The polls are wrong, Harapan to retain Semenyih

Phar Kim Beng

Modified 2 Mar 2019, 3:51 am

COMMENT | By-elections are never a true sentiment of a whole country. Thus any analyst or pundit who attempts to conflate a "by-election" with the "mood" of a whole country is bound to be deeply disappointed.

Win or lose, the Semenyih by-election today will not be a referendum on the government of Pakatan Harapan regardless of their flaws and foibles. But Semenyih will go to Harapan hands down later this evening.

With up to 68 percent of the voters there coming from a Malay background, a campaign like "Apa Malu Bossku" will not be the game-changer that the BN is hoping for.

First and foremost, the whole campaign is clownish. By-elections may have a funfair-like aura and atmosphere with trinkets and tokens being handed out.

But the essence of any by-election is determined in the last seven days of the campaign, which former opposition stalwarts like Lim Kit Siang and incoming prime minister Anwar Ibrahim are both familiar with. Thus, they exposed the financial shenanigans of PAS and Umno over the past week.

Anyone in Semenyih who has taken a bottle of water or a packet of rice from charitable entities connected to BN knows for a fact that what they received was only a pittance compared to what the politicians got; up to RM90 million allegedly paid out to PAS with seven of the top nine politicians in PAS already under investigation by the MACC.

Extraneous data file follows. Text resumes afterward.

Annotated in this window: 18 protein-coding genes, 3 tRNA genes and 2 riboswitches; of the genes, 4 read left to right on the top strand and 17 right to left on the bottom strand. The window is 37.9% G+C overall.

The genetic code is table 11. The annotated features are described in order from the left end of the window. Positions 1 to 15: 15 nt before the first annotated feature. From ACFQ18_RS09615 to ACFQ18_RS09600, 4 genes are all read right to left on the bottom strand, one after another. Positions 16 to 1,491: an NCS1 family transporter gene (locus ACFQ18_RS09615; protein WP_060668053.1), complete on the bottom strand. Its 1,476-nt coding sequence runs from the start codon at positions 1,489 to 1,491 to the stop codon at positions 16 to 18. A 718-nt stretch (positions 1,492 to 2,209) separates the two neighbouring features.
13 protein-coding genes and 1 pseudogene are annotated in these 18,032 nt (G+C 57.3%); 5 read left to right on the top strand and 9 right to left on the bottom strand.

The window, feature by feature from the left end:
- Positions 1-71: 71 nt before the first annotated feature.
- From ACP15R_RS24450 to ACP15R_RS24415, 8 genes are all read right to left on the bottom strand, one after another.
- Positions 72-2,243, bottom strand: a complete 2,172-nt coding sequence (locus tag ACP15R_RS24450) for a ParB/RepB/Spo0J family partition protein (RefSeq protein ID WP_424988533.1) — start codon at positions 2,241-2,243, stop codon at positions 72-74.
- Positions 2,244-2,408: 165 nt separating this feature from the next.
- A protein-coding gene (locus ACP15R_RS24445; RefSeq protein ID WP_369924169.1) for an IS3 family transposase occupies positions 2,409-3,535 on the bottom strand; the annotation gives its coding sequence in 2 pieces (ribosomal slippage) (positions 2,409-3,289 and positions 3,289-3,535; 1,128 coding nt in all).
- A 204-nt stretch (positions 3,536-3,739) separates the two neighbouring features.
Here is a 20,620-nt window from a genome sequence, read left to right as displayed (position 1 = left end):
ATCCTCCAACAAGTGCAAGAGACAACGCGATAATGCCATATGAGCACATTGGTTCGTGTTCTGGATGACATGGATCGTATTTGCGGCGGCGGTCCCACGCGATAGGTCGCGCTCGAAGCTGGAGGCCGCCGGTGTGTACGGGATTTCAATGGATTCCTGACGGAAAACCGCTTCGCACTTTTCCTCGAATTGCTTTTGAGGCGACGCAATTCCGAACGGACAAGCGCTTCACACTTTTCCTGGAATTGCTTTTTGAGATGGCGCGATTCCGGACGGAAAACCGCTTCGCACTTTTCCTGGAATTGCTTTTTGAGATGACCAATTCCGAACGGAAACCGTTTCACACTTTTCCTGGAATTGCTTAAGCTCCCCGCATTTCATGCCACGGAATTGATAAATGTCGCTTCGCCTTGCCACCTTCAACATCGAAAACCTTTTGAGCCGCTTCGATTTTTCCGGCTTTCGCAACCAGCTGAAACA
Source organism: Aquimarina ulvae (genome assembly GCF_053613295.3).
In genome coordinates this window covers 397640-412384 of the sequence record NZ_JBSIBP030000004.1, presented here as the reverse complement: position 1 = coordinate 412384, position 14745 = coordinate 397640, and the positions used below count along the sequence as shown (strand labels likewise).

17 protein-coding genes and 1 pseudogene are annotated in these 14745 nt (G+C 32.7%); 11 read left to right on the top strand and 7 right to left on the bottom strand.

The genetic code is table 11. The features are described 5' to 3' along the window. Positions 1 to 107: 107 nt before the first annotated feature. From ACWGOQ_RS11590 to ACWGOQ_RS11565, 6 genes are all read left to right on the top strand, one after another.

Secondly, why should Semenyih be the quark or the stray atom of the whole country all of a sudden? Semenyih is barely a few tens of kilometres from the heart of Kuala Lumpur and, in fact, Putrajaya.

Not unless the voters in Semenyih want to tweak the whiskers of the proverbial tiger in Putrajaya, they will vote for Harapan; perhaps with a reduced majority but they will still root for the government, especially with the transition from Prime Minister Dr Mahathir Mohamad to Anwar Ibrahim remaining intact.

Thirdly, Semenyih has seen what development can do when its votes and values are consistent with the government. Like it or not, Semenyih is not a rural or semi-rural outback but the locale where the University of Nottingham's Malaysian campus is located.

The University of Nottingham in Semenyih hasn't pulled out either. This is a top UK university ruined only by its one alumni connection - former prime minister Najib Abdul Razak who is now facing trial for various criminal breaches of trust linked to SRC International and 1MDB.

Finally, Semenyih has Malay voters who understand that it isn't easy to run a government, especially when some civil servants or administrative officers may not necessarily be toeing the government line.

"Apa Malu Bossku?" is a testament to the little Napoleons in the current government who are trying their level best (or worst) to choke the government of Pakatan Harapan.

Besides, just because BN won in Cameron Highlands which has a large percentage of Orang Asli voters, it does not mean the same dynamics will prevail in Semenyih.

The Malays and the other ethnicities in Semenyih are savvy voters. They will recoil from the silly campaign of a former prime minister whose image has been sullied.

All said, Harapan to win Semenyih but with a reduced majority so it has to buck up. The people are indeed the Boss.

PHAR KIM BENG is a head teaching fellow on China and the Cultural Revolution at Harvard University.

The views expressed here are those of the author/contributor and do not necessarily represent the views of Malaysiakini.

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